Please contact the Board of Health and please forward this information to as many of your pro-life friends as possible! The Board of Health needs to hear from you. It is important that our e-mails to the board be reasoned and thoughtful. Let's leave the harsh rhetoric to the supporters of the abortion industry.

Anyone wishing to submit written comments for the public comment file may do so by mail, e-mail or fax to Joseph Hilbert, Director of Governmental and Regulatory Affairs, 109 Governor Street, Richmond, VA 23219, or 804-864-7022 (fax); or e-mail by clicking here. Written comments must include your name and address. In order to be considered, comments must be received by the last day of the public comment period, which is September 15.

BREAKING: Abortion Center Regs Released

Late this afternoon the Department of Health released proposed regulations for Virginia's abortion centers. You can read the regulations by clicking here, then scroll to page 25.

The Family Foundation will reserve comment on the regulations until we've had time to adequately review them.

Abortion Center Safety Passes Senate On Lt. Governor Bolling’s Tie-Breaker Vote!

After a long and passionate Senate floor debate that spanned a few hours over two days, the Virginia Senate voted 20-20 this afternoon to direct the Department of Health to promulgate regulations for abortion centers. After a brief pause for the Senate clerk to announce the vote, Lt. Governor Bill Bolling cast his constitutionally authorized tie-breaking vote in favor of the bill. It now will go to Governor Bob McDonnell for his signature. After more than two decades of hiding behind a veil of political secrecy, abortion centers in Virginia will face greater scrutiny and better health standards. It was the first time ever that such legislation has even reached the Senate floor, despite numerous bills passed by the House. Each year, including earlier this session, the Senate kills the legislation in committee. But all 18 Republicans held together and two brave pro-life Democrats, Senators Phil Puckett (D-38, Tazewell) and Chuck Colgan (D-29, Manassas), resisted pressure from their caucus' leadership.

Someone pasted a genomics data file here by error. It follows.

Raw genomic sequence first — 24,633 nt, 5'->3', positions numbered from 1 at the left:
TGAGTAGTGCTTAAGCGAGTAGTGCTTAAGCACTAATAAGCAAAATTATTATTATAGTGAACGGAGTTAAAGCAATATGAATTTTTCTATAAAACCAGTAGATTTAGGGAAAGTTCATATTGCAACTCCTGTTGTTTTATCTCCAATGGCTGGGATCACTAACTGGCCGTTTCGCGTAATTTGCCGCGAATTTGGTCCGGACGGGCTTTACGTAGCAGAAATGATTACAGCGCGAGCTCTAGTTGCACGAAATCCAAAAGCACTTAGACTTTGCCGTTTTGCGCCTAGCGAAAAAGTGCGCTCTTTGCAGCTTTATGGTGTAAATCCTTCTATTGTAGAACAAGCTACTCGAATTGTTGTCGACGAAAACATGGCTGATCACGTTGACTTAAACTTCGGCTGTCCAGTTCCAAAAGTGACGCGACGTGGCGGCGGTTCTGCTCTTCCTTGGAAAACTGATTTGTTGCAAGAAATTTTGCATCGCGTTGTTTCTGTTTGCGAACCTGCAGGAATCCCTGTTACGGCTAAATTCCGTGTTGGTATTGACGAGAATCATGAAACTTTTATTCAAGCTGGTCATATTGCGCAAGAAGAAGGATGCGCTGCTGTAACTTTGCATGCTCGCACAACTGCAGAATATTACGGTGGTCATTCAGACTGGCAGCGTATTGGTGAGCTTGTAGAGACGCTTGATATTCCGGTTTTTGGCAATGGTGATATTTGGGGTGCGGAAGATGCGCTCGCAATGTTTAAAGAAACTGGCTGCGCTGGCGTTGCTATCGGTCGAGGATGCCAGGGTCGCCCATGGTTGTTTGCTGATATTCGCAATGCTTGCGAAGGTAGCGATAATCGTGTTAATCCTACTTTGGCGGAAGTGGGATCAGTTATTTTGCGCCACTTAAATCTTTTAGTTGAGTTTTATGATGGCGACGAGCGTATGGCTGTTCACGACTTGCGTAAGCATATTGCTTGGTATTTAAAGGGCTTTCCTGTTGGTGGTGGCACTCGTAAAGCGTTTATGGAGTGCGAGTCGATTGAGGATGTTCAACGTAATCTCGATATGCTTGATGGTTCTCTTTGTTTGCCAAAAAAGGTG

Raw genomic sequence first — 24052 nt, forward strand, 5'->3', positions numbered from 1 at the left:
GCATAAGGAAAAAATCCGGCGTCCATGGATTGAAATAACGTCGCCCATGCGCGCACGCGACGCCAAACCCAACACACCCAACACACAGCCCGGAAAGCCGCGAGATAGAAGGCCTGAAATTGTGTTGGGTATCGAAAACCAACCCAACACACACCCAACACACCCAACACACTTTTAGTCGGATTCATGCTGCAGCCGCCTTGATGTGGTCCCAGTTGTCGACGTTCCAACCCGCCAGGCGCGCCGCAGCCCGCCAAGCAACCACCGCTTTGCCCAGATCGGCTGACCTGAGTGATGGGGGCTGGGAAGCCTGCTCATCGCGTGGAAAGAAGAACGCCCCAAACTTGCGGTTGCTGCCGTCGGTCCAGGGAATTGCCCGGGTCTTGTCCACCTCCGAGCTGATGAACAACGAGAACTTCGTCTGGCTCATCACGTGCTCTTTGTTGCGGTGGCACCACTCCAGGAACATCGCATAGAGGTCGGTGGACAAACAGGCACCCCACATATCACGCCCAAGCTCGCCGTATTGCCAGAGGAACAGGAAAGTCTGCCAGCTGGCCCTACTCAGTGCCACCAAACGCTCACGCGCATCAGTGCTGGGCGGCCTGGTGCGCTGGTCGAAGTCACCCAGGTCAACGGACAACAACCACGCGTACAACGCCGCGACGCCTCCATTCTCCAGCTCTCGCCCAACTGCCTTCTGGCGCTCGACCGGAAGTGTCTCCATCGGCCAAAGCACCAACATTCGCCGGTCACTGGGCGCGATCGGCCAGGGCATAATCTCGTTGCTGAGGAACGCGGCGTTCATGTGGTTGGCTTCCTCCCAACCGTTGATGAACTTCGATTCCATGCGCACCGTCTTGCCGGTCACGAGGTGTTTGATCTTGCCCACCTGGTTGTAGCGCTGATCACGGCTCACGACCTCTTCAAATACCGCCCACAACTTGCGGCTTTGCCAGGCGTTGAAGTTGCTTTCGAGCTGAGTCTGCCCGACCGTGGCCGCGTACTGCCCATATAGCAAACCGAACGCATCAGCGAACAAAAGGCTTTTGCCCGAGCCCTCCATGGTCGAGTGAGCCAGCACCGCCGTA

While the session has gone according to script this year, with the House passing and the Senate Education and Health Committee killing pro-life legislation, a dramatic turn occurred only a few days ago, in last days of session. SB 924, patroned by Senator Ryan McDougle (R-4, Hanover), which directs the Board of Health to promulgate regulations for certain health care facilities, passed the Senate and went to the House of Delegates. Delegate Kathy Byron (R-22, Lynchburg) offered an amendment to add abortion centers. Liberals challenged its germaneness, but after consulting with his parliamentarian, House Speaker Bill Howell (R-28, Stafford) ruled it in order and the House passed it overwhelmingly. That change required it to return to the Senate where the GOP caucus began to coalesce around the amendment. The vote was scheduled yesterday, but after a half-hour of debate it was passed by until today. Senate Democrat leaders pressured its two wayward colleagues, but at the outset of the tenor of today's 90-minute debate it was apparent there were no cracks in the coalition.